You fly into Kuala Lumpur, you don't know what's going on, you get a taxi from the airport, you ask the taxi driver what's going on and he tells you. It's your first impression, and however wrong or right it is, it stays with you. If I were a dictator in some foreign trouble spot, I would set aside a few billion local ingots for training taxi drivers in answers favourable to the regime.
I think the first person to spot the immensely penetrating quality of first impressions on a writer was George Mikes - at least, he was the first person I noticed in print. He remembered flying into New York for the first time, having been allowed into the cockpit of the plane where he was given a quick tour of the place by the nonchalant pilot.
He remembered coming to his hotel room and having to put down all his luggage while he opened the door, because he needed one hand to turn the key and another, simultaneously, to turn the handle of the door.
He thus arrived in New York with the staggering insight that you can fly a plane into America with one hand but it takes two hands to open a hotel door once you get there. It's the sort of knowledge that seems terribly valuable, despite being completely worthless, because it was your first impression. It was the equivalent of the taxi-driver briefing.
Well, the only foreign capital I visit regularly is London. I didn't realise this until coming to live in the West Country, but most people in Britain regard London as a foreign capital. You still quite often meet people down here who have never been to London - it's the equivalent of George Borrow and other 19th-century travellers wandering through Wales and finding people who didn't speak English, only Welsh - and you meet any amount of people who have been to London once and don't think they'll go back again.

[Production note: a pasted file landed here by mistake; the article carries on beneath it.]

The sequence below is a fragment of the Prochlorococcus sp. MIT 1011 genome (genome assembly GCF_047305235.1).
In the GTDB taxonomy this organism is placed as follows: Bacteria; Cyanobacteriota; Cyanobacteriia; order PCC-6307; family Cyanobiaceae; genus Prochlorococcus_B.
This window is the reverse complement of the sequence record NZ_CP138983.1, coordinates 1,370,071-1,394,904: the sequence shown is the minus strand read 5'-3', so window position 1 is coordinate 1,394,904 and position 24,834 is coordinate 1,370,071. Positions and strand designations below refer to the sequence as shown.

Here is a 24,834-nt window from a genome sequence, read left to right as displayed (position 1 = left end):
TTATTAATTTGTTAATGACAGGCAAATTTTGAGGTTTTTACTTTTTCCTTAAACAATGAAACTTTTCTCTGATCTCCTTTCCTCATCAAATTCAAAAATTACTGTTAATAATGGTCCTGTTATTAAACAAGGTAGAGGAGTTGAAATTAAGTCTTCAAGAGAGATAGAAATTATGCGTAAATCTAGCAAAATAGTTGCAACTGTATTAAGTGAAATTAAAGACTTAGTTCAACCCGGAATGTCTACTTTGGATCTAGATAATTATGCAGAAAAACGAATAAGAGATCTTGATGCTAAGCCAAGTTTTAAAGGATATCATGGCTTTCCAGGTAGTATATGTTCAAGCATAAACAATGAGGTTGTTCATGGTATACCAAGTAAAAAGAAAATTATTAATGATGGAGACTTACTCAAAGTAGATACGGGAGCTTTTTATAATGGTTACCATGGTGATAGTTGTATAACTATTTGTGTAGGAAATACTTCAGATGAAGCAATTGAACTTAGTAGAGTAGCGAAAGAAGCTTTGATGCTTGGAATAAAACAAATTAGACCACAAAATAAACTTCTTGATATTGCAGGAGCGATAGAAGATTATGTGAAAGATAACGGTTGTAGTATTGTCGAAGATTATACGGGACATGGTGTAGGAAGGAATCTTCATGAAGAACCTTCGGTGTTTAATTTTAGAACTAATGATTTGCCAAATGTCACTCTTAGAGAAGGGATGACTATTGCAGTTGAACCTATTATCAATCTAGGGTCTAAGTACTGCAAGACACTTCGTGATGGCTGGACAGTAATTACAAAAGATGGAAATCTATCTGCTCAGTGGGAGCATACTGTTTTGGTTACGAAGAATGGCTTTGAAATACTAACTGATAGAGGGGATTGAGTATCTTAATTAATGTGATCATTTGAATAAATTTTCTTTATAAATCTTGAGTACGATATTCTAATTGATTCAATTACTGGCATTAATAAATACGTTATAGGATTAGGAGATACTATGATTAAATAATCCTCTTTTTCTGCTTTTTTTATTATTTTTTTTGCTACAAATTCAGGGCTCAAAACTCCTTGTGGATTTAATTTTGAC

In a way, it's their revenge for feeling that London doesn't know about them or care about them. There is a widespread feeling that news is London- based, that weather reports are South-east oriented and that people should have thought twice before putting Parliament in Westminster.
A cousin of mine in Scotland who regularly has hurricanes and wild storms passing through his home country tells me that they are never reported on TV. He wouldn't mind that so much except that when a slate falls off a roof in central London, it makes the headlines.
So when I arrive in London and jump in a cab, I now - after six years away - feel as if I am arriving in a foreign capital. And I have those conversations with taxi drivers that are vital if you are a reporter, a luxury if you have nothing else to do and torture if he has London News Talk on too loud. But it does, even if you talk only about the traffic, give you some sort of impression of the place.
"I'm glad you don't want to go west," the last driver said to me, as we headed from Paddington towards Ludgate Circus." There's been an incident at Hammersmith somewhere, and the Cromwell Road is solid back to the M4."
An incident. There's a very London word for you. It covers all possibilities from murder to bank raid to suicide to bodies on the line; it implies violence and distress; but what it means is disruption to the traffic, so you don't bother to discuss what kind of an incident it was.
"And I'm glad we aren't going to the City, either, because it's getting worse and worse there, now that they're adding new one-way systems to all the checkpoints and everything ..."
What checkpoints was he talking about? Then I remembered. The cordon round the City of London. Bombs, terrorists, and all that. I had read about it. I had never seen it. It had never affected me. It was hurricanes in Scotland in reverse. It happened in London, so I ignored it. It was something half-glimpsed on the news, in a foreign capital.
"Are they keeping the checkpoints there still?" I asked. "I thought they must all have been taken away in the wake of the ceasefire."
"Chance would be a fine thing," he said. "They said that although they don't think there will be any more bombs, the effect on the City has been so beneficial that they are going to keep them there."
"Beneficial in what way?"
"Apparently fewer cars means less pollution, less crime, fewer road accidents, less stress, less everything. So they're sticking with it."
Strange to think that one day, when our inner cities are clear of fumes and traffic and noise and stress, the IRA will be able to ring the media and claim responsibility.Reuse content